I was talking to a good friend recently, and she shared a bit of wisdom she had heard.
It resonated with me, so I wanted to share it with you.
Help is only help if it is perceived as help, otherwise it is viewed as judgement.
And no one likes to feel judged or told what to do. Unfortunately, your intention in most cases does not matter. You may be coming from a good place, but often it doesn’t feel that way to the person on the receiving end of the help/advice. When your help is viewed as judgement – often that triggers shame in the recipient. This creates resistance, resentment, and rebellion.
To avoid those 3 Rs, consider assessing these 3 Rs instead:
- Readiness – is the person ready to receive the information? Are they in a place where they can hear it and do they really need it?
Ask yourself: Is the timing for help/advice right? Where is the person in the situation? (Are they drowning and mainly need a hand up? Or are they swimming and need direction?) If someone is in the midst of a crisis, it might not be the best time to offer advice, but physical help instead.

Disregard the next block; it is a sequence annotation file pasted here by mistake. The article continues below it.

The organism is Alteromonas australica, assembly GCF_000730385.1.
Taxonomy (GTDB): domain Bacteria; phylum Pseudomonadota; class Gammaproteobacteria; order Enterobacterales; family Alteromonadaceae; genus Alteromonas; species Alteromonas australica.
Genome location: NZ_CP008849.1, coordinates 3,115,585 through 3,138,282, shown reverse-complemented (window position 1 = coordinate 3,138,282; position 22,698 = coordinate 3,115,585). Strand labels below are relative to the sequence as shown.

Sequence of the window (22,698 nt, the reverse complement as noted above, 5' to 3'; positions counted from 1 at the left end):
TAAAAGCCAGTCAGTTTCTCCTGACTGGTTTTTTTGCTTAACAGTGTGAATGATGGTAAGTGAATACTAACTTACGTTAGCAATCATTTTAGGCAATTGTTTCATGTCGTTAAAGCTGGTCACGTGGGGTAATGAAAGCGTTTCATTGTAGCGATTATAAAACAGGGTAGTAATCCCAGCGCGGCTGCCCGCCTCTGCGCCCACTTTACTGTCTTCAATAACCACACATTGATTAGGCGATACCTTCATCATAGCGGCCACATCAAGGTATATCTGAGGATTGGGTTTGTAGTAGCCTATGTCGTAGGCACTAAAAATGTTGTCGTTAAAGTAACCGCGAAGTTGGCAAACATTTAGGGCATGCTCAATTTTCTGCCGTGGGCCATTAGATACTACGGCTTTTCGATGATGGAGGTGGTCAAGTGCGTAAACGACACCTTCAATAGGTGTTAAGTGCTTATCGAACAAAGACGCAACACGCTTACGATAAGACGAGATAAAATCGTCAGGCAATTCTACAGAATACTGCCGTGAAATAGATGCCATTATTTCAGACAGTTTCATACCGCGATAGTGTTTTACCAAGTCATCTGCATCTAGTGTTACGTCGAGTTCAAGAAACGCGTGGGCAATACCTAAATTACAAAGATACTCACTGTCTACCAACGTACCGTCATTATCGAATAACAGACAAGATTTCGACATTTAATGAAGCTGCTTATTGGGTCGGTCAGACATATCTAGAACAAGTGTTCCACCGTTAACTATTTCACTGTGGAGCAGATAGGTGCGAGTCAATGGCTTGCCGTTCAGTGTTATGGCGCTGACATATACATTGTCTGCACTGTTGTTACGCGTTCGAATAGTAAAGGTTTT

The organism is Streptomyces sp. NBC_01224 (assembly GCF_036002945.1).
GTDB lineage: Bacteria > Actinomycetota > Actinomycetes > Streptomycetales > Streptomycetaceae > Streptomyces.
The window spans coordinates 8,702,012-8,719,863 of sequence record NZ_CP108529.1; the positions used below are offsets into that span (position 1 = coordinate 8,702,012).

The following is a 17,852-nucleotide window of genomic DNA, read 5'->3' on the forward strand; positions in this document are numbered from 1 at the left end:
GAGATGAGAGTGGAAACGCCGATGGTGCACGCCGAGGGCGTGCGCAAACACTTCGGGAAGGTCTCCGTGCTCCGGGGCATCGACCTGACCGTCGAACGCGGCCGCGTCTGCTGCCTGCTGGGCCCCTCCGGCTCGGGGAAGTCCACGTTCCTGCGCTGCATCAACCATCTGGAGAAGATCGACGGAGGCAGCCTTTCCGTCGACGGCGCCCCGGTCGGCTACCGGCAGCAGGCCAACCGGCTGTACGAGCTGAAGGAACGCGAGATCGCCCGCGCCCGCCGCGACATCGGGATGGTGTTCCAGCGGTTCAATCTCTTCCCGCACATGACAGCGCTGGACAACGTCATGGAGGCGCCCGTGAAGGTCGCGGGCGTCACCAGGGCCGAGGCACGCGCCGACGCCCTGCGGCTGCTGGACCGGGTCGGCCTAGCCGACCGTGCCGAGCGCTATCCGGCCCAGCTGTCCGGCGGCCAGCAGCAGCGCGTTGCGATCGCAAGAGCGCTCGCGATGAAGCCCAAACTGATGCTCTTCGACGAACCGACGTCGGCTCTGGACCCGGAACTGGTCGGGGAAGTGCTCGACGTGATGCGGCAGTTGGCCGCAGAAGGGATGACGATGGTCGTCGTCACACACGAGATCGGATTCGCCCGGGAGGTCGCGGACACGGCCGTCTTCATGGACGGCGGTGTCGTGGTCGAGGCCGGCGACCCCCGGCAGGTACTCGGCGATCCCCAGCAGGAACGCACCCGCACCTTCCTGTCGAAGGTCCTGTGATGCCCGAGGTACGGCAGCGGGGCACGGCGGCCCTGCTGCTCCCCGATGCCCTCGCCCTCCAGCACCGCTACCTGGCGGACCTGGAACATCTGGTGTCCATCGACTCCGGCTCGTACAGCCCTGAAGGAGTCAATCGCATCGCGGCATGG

- Receive – are they interested and open to receiving different points of view or paths forward.
Ask: Are you open to feedback?
I have some thoughts for you, would you like to hear them?
What do you need from me in this situation? To listen, to problem-solve or something else?
- Recognize – do they recognize what you’re offering as help?
Say: I would like to offer you some help, how can I help you? (In this case you are stating your intention to provide assistance.) Avoid any statements that might be perceived as judgement (ie: You should have, I would have, etc.) Asking for and accepting help can be hard. This language can be the key to offering genuine help and avoiding shame and judgement.
Asking for and accepting help can be hard. This language can be the key to offering genuine help and avoiding shame and judgement.
“Listening is often the only thing needed to help someone.” – Unknown
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